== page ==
Based on the most current and most recently revised version of your working thesis, write a brief essay where you identify, explain, and answer the antithesis to your position. Keep in mind that the main goal of this essay is to think about an audience of readers who might not agree with you and to answer at least some of the questions and complaints they might have about your research project. Be sure to include evidence about both the antithesis and your working thesis, and be sure to answer the objections hostile readers might have.
Questions to consider as you write your first draft
- Have you revisited your working thesis? Based on the research and writing you have done up to this point, how has your working thesis changed?
- Have you done enough research on the antithetical position to have a clear understanding of the objections? (You might want to review the work you’ve done with your annotated bibliography at this point). What does this research suggest about the opposition’s points and your points?
- What sort of brainstorming have you done in considering the antithesis? Have you thought about the “opposite” of your thesis and the reasons why someone might hold that point of view? Have you considered the “alternatives” to your working thesis and why someone might find one or more of these alternative viewpoints more persuasive than your points?
- Have you clearly imagined and considered what your “hostile audience” is like? What sorts of people do you think would object to your working thesis? What kind of motivations would hostile audiences have to disagree with you?
- In considering the objections to your working thesis, do you believe that the evidence is on your side and you can refute hostile audiences’ objections directly with the research you have done?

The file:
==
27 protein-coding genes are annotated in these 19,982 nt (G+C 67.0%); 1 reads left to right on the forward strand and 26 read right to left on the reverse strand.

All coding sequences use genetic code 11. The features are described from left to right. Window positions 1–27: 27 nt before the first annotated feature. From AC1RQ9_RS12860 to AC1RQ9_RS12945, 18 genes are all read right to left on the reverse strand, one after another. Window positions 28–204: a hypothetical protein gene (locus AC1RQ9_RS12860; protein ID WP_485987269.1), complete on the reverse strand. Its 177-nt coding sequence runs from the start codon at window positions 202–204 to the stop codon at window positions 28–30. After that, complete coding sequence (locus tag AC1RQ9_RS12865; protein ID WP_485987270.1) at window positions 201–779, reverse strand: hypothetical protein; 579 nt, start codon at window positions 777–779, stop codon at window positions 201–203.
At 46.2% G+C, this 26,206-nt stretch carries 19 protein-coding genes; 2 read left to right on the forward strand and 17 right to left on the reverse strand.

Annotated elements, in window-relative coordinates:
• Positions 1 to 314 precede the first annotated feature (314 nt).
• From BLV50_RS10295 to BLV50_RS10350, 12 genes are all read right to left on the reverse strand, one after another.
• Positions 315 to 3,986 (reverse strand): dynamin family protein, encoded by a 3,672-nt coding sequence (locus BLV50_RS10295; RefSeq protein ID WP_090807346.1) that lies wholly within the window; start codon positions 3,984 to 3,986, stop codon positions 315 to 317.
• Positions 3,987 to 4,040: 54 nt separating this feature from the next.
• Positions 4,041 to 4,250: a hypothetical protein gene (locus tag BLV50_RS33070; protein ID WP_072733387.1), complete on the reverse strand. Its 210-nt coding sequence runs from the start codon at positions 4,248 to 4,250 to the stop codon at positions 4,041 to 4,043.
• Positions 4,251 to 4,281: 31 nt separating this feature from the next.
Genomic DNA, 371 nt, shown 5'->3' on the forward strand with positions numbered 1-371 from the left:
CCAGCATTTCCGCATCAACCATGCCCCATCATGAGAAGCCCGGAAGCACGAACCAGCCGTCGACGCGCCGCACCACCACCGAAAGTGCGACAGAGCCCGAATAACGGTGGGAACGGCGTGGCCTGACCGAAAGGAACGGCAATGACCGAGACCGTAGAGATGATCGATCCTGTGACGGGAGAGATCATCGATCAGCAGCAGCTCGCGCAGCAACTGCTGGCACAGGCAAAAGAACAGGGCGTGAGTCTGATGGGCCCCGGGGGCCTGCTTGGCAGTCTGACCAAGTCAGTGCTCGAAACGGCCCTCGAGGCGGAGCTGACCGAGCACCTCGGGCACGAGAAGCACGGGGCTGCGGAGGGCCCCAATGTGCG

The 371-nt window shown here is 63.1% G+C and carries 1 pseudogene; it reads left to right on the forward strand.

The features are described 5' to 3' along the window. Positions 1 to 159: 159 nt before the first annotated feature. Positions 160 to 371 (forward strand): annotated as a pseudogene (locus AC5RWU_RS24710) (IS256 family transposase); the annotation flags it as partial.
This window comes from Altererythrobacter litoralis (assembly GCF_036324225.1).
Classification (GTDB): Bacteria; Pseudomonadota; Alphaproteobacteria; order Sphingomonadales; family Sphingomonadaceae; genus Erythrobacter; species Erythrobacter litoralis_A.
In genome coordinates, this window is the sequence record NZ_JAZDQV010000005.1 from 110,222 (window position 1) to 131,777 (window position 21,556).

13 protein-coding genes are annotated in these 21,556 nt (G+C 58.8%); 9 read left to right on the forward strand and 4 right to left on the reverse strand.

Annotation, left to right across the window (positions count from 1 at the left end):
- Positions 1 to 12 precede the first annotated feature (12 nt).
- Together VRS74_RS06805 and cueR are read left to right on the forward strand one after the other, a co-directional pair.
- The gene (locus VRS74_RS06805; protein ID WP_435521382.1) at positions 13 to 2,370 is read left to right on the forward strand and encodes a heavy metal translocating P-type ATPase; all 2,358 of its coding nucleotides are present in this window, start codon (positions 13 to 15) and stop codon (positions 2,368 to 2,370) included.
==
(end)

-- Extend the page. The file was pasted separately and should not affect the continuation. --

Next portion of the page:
- When you compare the points raised by the antithesis to the points of your working thesis, do you think that the advantages and values of your working thesis outweigh those of the antithesis?
- Are there some concessions that you’ve made to your working thesis based on the points raised by the antithetical point of view? How have you incorporated these concessions into your revised working thesis?
Revision and Review
During the peer review process, you should encourage your readers to review your rough draft with the same sort of skeptical view that a hostile audience is likely to take toward your points. If your readers already disagree with you, this won’t be difficult. But if they more or less agree with the argument you are trying to make with your research, ask them to imagine for a moment what a hostile reader might think as they examine your essay. You might even want to help them with this a bit by describing for your reviewers the hostile audience you are imagining.
Hyperlink: For guidelines and tips for working with your classmates in peer review sessions, see Chapter four “How To Collaborate and Write With Others,” particularly the section “Peer Review as Collaboration.”
- Do your readers clearly understand the antithetical positions you are focusing on in your essay? Do they think that the antithetical positions you are focusing on in your essay are the most important ones? Do they believe you have done enough research on the antithetical positions to adequately discuss them in your essay?
- What other objections to the argument you are trying to make with your working thesis do your readers have? In other words, have they thought of antithetical arguments that you haven’t considered in your essay?
- Do your readers think that you have clearly answered the antithetical arguments to your working thesis? Do they accept the logic of your arguments? Do they believe incorporating more evidence into the essay would make your answer to the antithetical arguments better?
- Imagining themselves as members of the “hostile audience,” do your readers find themselves at least partially persuaded by the answers you have to the antithetical arguments in your essay? Why or why not?